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OKLAHOMA CITY (KFOR) – The Oklahoma State Medical Association plans to file a motion asking the Oklahoma Supreme Court to issue an injunction to halt Gov. Kevin Stitt’s effort to privatize the state’s Medicaid program.

OSMA will file the motion next week, a move that the OSMA Board of Directors supported with a unanimous vote, according to an OSMA news release.

“While we certainly have strong feelings about outsourcing the state Medicaid program to for-profit companies, this is about process,” said Pete Aran, M.D., chair of the OSMA board of directors. “The fact remains that Oklahoma’s legislature has not passed the appropriate legislation or funding to move managed care forward. We believe it is premature to move ahead with these contracts until the legislative process is completed.”

Stitt announced his plan to revamp the state’s Medicaid program on Jan. 29. His plan is a managed care program that will be known as SoonerSelect.

Selected managed care organizations (MCOs) include Blue Cross Blue Shield of Oklahoma, Oklahoma Complete Health, Humana Health Horizons and UnitedHealthcare – each established in the state and serving Oklahomans. Stitt’s office estimates 1,500 new jobs will be created.

Stitt said the new program will improve health care outcomes for Oklahomans.

Kevin Corbett, Oklahoma Health Care Authority CEO, said the contracts will begin when they start the program, which they’re hoping will be on Oct. 1, 2021.

A large chorus of medical officials and lawmakers denounced Stitt’s Medicaid managed care plan.

The Oklahoma State Medical Association, Oklahoma Osteopathic Association and American Academy of Pediatrics—Oklahoma Chapter issued a joint statement directed at the governor on Jan. 29, saying in part, “It is unfortunate that, rather than working with stakeholders and legislators on his managed care scheme, this administration has chosen to push through an ill-conceived plan that will have serious implications for our state’s most vulnerable and at-risk populations.”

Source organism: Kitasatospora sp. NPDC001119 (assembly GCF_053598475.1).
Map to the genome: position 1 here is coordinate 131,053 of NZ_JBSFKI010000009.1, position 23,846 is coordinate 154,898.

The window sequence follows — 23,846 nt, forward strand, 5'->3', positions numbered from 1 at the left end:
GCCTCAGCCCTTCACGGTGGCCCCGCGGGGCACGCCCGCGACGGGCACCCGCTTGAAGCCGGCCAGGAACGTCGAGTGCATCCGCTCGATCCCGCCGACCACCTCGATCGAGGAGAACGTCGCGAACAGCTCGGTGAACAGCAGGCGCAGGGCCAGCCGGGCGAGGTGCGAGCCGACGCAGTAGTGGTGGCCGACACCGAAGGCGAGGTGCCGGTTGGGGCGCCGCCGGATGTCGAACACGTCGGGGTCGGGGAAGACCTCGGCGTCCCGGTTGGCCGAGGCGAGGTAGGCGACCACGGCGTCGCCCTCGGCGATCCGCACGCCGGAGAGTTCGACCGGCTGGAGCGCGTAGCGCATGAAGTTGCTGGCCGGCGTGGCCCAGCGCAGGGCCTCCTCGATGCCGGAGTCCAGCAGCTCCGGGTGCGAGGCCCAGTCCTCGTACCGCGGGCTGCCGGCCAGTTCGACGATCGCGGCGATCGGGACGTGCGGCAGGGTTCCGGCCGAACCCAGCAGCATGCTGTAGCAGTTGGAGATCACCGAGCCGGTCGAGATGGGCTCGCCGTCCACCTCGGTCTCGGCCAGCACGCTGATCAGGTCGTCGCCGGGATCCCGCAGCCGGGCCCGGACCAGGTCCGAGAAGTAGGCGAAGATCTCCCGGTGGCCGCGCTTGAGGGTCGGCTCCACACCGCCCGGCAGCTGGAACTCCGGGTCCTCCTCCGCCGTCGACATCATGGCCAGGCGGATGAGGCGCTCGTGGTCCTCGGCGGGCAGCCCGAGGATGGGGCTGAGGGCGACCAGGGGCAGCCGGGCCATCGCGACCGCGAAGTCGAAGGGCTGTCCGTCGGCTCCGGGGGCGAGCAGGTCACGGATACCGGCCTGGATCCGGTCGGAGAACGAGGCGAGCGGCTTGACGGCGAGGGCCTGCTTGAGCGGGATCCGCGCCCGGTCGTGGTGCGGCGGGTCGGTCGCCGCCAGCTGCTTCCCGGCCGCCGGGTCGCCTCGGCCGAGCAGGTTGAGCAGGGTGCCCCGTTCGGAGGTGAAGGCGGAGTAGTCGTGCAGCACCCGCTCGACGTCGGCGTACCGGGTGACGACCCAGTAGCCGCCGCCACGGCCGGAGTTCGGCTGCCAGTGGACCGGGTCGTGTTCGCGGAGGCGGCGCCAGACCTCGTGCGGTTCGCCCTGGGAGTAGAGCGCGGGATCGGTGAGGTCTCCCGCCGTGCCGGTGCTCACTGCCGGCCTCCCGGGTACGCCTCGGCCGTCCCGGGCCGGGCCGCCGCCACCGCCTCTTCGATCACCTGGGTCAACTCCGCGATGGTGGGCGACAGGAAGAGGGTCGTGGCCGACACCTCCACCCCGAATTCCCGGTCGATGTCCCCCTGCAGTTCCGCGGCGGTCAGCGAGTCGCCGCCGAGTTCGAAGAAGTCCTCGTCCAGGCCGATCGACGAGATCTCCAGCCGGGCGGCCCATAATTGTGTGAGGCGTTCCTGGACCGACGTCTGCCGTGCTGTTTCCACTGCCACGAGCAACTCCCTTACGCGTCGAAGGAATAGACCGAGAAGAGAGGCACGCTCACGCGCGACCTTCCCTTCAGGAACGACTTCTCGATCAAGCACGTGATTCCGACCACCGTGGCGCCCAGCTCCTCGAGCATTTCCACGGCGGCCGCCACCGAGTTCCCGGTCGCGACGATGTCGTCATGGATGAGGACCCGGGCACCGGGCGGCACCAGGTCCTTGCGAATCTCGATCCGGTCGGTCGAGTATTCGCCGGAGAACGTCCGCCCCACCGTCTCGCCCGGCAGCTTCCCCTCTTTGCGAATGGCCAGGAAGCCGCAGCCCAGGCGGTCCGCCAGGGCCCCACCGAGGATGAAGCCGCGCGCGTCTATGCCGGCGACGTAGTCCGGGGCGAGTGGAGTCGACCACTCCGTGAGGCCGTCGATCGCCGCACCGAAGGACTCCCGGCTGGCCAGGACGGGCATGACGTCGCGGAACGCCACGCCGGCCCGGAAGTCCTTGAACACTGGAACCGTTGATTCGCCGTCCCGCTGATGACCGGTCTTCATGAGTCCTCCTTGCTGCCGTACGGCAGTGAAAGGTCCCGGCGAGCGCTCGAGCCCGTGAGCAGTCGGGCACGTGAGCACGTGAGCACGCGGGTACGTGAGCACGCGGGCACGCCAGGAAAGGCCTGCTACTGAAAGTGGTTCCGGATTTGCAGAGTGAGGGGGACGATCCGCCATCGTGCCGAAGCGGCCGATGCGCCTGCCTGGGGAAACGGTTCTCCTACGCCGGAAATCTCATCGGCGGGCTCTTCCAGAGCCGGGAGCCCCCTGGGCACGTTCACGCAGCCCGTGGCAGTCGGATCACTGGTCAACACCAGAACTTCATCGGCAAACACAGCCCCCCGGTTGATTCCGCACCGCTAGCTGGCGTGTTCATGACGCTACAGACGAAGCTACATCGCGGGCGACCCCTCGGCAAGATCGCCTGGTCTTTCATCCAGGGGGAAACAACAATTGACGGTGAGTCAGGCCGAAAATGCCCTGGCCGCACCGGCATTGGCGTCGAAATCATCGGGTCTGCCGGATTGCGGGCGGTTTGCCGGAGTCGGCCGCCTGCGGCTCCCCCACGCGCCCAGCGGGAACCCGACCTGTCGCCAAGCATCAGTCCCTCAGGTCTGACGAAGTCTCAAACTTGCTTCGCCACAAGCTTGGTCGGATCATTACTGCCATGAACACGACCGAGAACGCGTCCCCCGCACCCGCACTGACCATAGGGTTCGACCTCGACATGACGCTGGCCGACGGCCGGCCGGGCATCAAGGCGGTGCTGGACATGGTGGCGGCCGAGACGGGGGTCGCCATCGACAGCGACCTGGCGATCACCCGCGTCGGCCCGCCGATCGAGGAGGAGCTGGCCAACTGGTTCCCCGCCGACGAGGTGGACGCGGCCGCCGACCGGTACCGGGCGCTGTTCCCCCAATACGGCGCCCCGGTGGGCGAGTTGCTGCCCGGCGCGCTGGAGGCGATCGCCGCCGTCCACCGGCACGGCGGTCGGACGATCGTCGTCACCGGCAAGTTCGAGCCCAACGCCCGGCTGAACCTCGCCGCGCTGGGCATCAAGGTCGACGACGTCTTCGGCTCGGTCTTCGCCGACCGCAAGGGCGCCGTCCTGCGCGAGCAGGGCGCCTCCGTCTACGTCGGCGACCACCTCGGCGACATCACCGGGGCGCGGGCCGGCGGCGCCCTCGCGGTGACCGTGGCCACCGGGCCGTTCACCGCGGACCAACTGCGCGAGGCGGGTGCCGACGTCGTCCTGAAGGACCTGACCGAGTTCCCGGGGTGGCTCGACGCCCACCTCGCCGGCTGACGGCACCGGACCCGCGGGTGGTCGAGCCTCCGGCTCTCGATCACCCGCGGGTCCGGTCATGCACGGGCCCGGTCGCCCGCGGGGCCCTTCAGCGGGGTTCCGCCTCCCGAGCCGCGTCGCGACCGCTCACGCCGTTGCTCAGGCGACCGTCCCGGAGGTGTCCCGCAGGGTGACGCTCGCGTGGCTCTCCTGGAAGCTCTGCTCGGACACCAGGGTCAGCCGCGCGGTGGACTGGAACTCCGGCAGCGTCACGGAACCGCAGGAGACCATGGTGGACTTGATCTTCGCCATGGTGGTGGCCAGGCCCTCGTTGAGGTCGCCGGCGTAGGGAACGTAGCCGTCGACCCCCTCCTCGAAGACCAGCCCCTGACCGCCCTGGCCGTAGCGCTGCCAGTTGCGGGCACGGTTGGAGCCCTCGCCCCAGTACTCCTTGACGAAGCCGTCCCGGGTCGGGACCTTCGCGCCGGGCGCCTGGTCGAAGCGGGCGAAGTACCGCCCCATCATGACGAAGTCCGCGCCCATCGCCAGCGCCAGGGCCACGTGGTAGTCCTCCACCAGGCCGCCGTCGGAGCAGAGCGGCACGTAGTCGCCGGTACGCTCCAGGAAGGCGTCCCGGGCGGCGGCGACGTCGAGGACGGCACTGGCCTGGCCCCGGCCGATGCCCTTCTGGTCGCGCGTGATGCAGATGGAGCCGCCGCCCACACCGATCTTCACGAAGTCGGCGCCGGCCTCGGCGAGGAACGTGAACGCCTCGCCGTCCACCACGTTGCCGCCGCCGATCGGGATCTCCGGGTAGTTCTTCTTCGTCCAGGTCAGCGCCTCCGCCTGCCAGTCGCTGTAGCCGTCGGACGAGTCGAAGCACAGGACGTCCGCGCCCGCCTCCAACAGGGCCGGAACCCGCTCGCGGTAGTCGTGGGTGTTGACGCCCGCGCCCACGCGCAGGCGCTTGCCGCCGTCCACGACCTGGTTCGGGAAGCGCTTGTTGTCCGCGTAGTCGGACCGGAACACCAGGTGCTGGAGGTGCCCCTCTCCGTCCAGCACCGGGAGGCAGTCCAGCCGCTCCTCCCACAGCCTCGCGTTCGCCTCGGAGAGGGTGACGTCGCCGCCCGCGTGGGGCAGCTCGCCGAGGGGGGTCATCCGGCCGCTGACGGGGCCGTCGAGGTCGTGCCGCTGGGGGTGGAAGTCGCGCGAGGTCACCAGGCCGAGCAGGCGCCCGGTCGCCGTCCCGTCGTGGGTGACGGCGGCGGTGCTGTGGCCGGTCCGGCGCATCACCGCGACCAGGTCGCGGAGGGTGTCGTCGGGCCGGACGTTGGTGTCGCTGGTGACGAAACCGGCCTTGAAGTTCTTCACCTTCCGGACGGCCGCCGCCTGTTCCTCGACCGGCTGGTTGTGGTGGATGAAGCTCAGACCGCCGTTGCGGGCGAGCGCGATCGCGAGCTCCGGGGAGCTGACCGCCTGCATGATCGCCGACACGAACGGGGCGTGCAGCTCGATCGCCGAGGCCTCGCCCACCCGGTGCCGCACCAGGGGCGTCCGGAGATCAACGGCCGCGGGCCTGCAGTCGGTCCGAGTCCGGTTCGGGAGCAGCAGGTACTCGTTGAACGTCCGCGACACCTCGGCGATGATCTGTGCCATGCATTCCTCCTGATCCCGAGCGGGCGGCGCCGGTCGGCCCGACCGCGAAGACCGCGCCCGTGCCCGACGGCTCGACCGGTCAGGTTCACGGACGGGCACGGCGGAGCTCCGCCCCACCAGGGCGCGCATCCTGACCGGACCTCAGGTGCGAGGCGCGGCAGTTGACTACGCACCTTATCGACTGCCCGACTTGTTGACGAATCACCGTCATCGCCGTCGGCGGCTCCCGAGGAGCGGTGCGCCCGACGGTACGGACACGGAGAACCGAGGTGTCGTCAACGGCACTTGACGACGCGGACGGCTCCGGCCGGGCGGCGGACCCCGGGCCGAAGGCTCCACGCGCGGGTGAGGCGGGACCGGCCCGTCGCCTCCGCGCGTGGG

Nine state senators sent a letter to Stitt, asking him to rethink his plan to enter into a managed care contracts. Sen. Rob Standridge was among them.

“It’s one of the worst ideas both in healthcare and financially that I could ever imagine the state making. It’ll be a multibillion dollar mistake and it will harm patients as a result,” Standridge said.

The Oklahoma Dental Association came out against the plan on Thursday.

“Managed care, farming out the health care decisions of our most vulnerable citizens, to an out-of-state, for-profit insurance company is absolutely not the answer,” Lynn Means, executive director of the Oklahoma Dental Association, said. “This is an extremely expensive change to the way our state delivers healthcare. We’re in the middle of a pandemic, it’s a dangerous time to make such a colossal change.”

Means said an attempt at managed Medicaid failed in the 1990s.

“We tried this in the 90s, and it was a complete failure. We had about a thousand providers of Medicaid, dental providers across the state and when they moved to managed care, over the years…we were down to less than 100 providers in the entire state,” Means said.

OSMA strongly opposes outsourcing Medicaid to private vendors, but the organization’s pursuit of an injunction against Stitt’s plan “is solely about the process and the need to be good stewards of state dollars,” according to the news release.

“Every state taxpayer should be concerned,” said George Monks, M.D., president of the Oklahoma State Medical Association. “Do we want to allow unelected agency boards and commissions to potentially put the state on the hook for billions of dollars in future spending without discussion and approval by the legislators who must ultimately approve the funding? We are simply asking the Court to put the process on hold until the legislature can decide if this is a proper path forward.”

Woody Jenkins, M.D., co-chair of the OSMA Rural Section, said Stitt’s plan will disproportionally impact rural patients.

“We all want state agencies to run more efficiently, but to date, we’ve yet to hear a good explanation removing billions of dollars from the Health Care Authority and sending it to largely out-of-state private companies can achieve this goal. Additionally, while the OHCA runs at less than 5 percent administrative overhead, managed care companies in other states demand 15 percent or more administrative costs. We just want a chance to have this discussion with our state legislators before committing to this risky scheme,” Jenkins said.